CrossRef
ISSN
1528-5812
DOI
10.1108/joic-04-2019-0025
Publisher site
See Article on Publisher Site

Abstract

<jats:sec> <jats:title content-type="abstract-subheading">Purpose</jats:title> <jats:p>To explain a February 20, 2019 US Securities and Exchange Commission (SEC) settled enforcement action against Gladius Network LLC for failing to register an initial coin offering (ICO) under the federal securities laws, in which Gladius was able to avoid a civil penalty by self-reporting the violation and cooperating with the SEC enforcement staff.</jats:p> </jats:sec> <jats:sec> <jats:title content-type="abstract-subheading">Design/methodology/approach</jats:title> <jats:p>Explains Gladius’ self-reporting, cooperation and remedial steps; why the SEC imposed no civil penalty on Gladius; and two similar cases the SEC instituted in July 2018 against companies that conducted unregistered ICOs, did not self-report, and were penalized. Provides analysis and conclusions.</jats:p> </jats:sec> <jats:sec> <jats:title content-type="abstract-subheading">Findings</jats:title> <jats:p>The Gladius case offers important insight into how the SEC and its staff think about cooperation credit in resolving SEC enforcement actions and sends a clear message that self-reporting to the SEC can result in meaningful cooperation credit. In three recent cases, the Commission has made clear that once it put the industry on notice that ICOs could be securities that must be registered under the federal securities laws, a party risks enforcement action by failing to do so.</jats:p> </jats:sec> <jats:sec> <jats:title content-type="abstract-subheading">Originality/value</jats:title> <jats:p>Expert analysis and guidance from an experienced securities lawyer who counsels clients on all manner of SEC enforcement, examination and regulatory policy matters.</jats:p> </jats:sec>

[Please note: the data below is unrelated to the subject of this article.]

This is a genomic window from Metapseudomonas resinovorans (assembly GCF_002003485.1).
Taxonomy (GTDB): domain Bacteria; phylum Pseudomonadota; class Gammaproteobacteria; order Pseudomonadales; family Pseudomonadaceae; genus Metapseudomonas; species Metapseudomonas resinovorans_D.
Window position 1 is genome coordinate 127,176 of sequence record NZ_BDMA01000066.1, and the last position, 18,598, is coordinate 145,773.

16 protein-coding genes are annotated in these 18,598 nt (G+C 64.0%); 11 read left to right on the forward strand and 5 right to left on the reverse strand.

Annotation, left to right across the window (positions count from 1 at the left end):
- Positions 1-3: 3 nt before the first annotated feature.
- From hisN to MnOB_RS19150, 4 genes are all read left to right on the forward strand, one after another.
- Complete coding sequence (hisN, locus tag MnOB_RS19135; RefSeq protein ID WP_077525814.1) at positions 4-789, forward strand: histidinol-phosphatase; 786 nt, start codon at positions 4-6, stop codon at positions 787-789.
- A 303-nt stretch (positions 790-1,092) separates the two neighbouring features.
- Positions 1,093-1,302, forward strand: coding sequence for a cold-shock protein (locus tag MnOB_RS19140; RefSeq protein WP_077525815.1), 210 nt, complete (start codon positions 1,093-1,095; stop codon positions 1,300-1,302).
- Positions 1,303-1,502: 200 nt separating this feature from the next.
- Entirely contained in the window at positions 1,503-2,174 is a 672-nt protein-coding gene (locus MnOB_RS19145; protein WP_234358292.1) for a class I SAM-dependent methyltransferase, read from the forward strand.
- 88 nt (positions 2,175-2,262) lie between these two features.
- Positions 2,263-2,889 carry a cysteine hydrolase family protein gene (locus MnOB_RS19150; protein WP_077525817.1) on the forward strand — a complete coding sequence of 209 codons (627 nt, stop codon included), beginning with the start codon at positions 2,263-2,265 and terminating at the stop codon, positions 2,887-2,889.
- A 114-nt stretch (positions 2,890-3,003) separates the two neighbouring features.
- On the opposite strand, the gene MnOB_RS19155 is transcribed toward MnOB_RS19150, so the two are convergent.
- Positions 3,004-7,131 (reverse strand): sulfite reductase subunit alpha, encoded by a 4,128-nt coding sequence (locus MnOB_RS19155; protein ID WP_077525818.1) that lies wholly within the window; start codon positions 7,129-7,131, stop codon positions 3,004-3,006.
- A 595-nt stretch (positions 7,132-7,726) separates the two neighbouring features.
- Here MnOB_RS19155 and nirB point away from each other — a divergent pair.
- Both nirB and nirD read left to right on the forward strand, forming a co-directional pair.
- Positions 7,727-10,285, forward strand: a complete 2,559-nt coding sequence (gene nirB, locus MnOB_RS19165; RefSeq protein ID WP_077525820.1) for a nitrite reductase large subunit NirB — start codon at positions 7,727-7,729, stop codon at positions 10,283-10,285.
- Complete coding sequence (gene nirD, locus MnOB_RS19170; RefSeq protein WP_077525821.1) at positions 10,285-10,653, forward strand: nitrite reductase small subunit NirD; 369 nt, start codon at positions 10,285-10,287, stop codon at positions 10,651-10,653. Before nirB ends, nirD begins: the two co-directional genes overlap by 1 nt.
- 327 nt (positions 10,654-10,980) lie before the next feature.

Journal

Journal of Investment ComplianceCrossRef

Published: Jul 1, 2019